CDR computerized assessment system
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The CDR computerized assessment system (CDR system) is a computerized battery of cognitive tests designed in the late 1970s by Professor Keith Wesnes at the University of Reading in Berkshire, England, for repeated testing in clinical trials. Task stimuli are presented in a laptop computer and participants respond via 'YES' and 'NO' buttons on a two-button response box, which records both the accuracy and reaction time.
The CDR system is a computer based cognitive testing tool, developed to assess both enhancement and impairment of human cognitive performance. The CDR system's simplicity, sensitivity and specificity makes it acceptable to be used in clinical trials with either healthy subjects or diseased patient populations. The CDR system software is loaded onto laptop computers for testing in medical clinics. An internet version of the CDR system is available using keyboard commands to measure responses. Ancillary equipment is used for specific cognitive tests such as a postural stability (sway) meter, a critical flicker fusion device or joysticks for CDR's tracking test.
The CDR system is a series of brief neuropsychological tests that assess major aspects of cognitive function known to be influenced by a wide variety of factors including trauma, fatigue, stress, nutrition, ageing, disease (both physical and mental), medicines and drugs. The standard battery of cognitive tests in The CDR system includes immediate/delayed word recall, word recognition, picture recognition, simple reaction time, digit vigilance, choice reaction time, numeric working memory, and spatial working memory. Individual tests can be added to or removed from the battery to target specific cognitive domains. Examples of tests that can be added include measurements of executive function, mood states, social cognition, motor function and postural stability. The standard battery of tests lasts 18 minutes.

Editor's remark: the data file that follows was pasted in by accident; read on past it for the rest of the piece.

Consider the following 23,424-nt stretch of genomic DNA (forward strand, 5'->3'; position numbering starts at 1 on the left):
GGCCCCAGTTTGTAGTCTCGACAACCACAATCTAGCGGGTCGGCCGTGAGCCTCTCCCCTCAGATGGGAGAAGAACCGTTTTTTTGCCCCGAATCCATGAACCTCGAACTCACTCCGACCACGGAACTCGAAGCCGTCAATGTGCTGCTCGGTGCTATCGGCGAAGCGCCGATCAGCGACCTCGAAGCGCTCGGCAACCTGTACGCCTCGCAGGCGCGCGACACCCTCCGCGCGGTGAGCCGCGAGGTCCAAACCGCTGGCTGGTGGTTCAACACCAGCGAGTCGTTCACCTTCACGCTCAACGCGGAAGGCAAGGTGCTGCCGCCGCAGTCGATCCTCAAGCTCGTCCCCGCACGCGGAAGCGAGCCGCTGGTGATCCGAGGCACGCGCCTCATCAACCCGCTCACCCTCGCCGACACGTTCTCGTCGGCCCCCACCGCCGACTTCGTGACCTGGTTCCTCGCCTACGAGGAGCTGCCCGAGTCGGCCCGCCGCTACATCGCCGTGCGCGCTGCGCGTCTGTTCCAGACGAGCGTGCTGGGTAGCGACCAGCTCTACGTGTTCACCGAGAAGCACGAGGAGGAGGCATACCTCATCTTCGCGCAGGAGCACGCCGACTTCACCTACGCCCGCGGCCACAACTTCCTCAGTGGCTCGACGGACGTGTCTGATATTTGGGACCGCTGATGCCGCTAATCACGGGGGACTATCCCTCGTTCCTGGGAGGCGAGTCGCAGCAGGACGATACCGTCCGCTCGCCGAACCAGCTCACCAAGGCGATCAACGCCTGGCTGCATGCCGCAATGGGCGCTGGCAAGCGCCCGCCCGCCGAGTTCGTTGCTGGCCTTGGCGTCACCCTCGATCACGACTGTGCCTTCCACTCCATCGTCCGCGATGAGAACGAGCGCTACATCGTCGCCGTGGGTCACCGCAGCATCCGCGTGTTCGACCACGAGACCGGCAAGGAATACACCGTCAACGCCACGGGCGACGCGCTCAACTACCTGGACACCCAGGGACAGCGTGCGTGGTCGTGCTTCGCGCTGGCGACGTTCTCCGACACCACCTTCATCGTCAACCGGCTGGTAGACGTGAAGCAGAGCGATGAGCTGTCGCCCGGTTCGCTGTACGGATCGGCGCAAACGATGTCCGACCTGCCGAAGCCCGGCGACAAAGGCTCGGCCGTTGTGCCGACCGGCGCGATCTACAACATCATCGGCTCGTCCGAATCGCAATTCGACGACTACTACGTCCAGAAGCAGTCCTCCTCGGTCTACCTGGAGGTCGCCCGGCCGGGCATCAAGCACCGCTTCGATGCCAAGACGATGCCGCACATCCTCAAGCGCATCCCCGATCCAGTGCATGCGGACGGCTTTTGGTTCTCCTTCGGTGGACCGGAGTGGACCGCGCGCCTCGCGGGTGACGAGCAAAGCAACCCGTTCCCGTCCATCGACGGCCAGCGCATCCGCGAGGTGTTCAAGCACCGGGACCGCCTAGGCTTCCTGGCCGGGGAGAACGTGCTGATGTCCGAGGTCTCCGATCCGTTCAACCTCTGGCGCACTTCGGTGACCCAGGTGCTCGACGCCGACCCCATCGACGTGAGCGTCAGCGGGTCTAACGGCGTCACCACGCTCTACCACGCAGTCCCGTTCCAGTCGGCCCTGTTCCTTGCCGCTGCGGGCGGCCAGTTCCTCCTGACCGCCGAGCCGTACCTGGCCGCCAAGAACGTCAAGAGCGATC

The CDR system tasks have proven validity in definitively measuring cognitive function in a variety of domains including attention, working memory, episodic secondary memory, executive function, and motor skill.
In September, 2009, Cognitive Drug Research was acquired by United BioSource Corporation. UBC division Bracket continues to offer the CDR System for use in clinical research.
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